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The Weekly Rundown: Turkey's Offensive in Syria, a Dose of Brexit Optimism and Saudi Aramco's IPO Plans

8 MINS READOct 12, 2019 | 19:33 GMT
This photo shows smoke rising from the Syrian border town of Ras al-Ayn on Oct. 11, 2019, the third day of Turkey's military operation against Kurdish forces in northeastern Syria.

Smoke rises from Ras al-Ayn on Oct. 11, 2019. Turkey's military said its troops had entered the key Syrian border town on Oct. 12, the fourth day of Turkey's military operation against Kurdish forces in northeastern Syria.

(OZAN KOSE/AFP via Getty Images)

On the Record

These are very powerful sanctions. We hope we don't have to use them. But we can shut down the Turkish economy if we need to.

U.S. Treasury Secretary Steven Mnuchin


On Our Radar

Turkey Races to Beat a Sanctions Storm. Turkey's military operation in northeastern Syria continues to draw international condemnation and a building sanctions threat from its allies in Europe and the United States. The Turks, who are trying to build a buffer zone across the whole of Syria's border with Turkey, are moving as quickly as possible before the sanctions threat and other accompanying diplomatic threats can materialize. U.S. President Donald Trump on Oct. 11 authorized the U.S. Treasury Department to put sanctions on Turkey, but the administration's timeline for implementation, scope and scale are subject to debate. And the wider the net the sanctions cast, the wider the retaliation the Turks will take against those who penalize it — from negatively affecting U.S. and European businesses and citizens in Turkey to creating new opportunities for Russia and China to take advantage of the disruptions between Turkey and its Western allies.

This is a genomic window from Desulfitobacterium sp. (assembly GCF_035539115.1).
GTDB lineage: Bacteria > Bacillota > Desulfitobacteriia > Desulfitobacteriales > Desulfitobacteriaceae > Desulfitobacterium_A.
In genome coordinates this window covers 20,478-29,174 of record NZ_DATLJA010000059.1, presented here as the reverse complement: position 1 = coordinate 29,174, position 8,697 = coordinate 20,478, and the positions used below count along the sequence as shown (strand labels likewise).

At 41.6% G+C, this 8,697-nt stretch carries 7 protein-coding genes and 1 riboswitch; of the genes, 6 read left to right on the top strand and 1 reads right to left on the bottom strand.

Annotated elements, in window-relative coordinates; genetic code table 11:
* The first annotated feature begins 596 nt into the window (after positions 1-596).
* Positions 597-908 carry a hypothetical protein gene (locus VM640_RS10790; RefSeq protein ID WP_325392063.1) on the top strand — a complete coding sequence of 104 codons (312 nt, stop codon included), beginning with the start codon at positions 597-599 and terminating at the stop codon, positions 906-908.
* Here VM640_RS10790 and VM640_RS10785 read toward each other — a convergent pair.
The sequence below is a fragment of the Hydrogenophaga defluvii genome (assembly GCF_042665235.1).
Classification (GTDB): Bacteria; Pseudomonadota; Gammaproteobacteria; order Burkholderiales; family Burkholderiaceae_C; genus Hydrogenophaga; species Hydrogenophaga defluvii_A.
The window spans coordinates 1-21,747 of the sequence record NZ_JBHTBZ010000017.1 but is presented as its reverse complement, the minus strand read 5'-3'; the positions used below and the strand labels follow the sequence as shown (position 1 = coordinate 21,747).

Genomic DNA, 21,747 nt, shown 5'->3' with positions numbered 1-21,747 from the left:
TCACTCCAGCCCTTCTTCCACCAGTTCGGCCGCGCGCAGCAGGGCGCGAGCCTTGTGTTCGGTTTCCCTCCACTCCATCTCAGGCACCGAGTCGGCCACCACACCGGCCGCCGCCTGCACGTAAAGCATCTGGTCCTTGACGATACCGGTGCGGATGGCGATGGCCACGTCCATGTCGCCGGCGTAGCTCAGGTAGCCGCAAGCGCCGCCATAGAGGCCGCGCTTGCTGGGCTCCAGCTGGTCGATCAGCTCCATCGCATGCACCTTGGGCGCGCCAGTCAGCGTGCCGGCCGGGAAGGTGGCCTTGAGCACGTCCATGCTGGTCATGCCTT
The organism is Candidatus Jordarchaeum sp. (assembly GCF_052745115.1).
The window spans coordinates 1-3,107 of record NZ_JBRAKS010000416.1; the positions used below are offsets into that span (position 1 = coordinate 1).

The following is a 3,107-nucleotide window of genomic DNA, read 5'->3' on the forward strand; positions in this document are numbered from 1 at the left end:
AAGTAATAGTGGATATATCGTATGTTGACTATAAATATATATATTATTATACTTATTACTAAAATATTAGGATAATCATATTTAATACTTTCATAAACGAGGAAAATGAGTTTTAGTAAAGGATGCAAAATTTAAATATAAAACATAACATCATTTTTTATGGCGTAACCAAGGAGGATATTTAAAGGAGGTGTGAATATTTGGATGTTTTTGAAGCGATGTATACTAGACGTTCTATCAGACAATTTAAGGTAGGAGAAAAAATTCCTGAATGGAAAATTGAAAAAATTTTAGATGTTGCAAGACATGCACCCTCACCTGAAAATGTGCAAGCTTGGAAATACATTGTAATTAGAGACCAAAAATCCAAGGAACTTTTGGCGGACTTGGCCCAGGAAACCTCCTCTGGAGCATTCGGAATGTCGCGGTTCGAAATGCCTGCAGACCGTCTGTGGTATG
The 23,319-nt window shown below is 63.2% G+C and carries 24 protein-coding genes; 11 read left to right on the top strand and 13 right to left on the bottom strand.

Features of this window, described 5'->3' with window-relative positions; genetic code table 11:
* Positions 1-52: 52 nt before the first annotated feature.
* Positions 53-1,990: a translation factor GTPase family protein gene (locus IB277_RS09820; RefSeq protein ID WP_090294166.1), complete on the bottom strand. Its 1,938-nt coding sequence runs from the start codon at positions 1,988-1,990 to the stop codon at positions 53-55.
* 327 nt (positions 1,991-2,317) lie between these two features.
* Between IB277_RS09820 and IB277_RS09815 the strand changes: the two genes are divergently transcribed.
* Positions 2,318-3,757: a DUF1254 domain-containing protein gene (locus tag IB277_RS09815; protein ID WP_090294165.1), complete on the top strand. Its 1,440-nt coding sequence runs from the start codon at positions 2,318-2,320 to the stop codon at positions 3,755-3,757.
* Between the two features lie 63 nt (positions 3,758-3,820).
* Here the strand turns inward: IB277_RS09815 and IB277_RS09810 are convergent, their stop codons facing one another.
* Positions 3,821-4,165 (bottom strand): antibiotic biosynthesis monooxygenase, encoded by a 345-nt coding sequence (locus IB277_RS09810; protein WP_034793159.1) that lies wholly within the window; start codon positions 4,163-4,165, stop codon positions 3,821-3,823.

Markets Remain Optimistic as the EU and the U.K. Enter a Next Phase of Brexit Talks. The possibility of an agreement between the European Union and the United Kingdom may have increased after Brussels announced the start of "intensive" Brexit negotiations with London before the EU summit on Oct. 17. The obstacles for an orderly Brexit on Oct. 31 are basically two. First, the United Kingdom will have to soften its pledge to exit the customs union, potentially to allow Northern Ireland to remain in it (a decision that would irritate the unionist Northern Irish lawmakers who support the government in Parliament). Second, Prime Minister Boris Johnson will have to persuade a skeptical House of Commons to approve a deal — which will be difficult, considering that the Commons have rejected Brexit deals three times in the past. Should the European Union and the United Kingdom fail to reach a deal, Johnson will be legally obliged to request an extension of the Oct. 31 Brexit deadline. The opposition in the Commons, in the meantime, will be ready to trigger a no-confidence motion against Johnson if he refuses to ask Brussels for more time.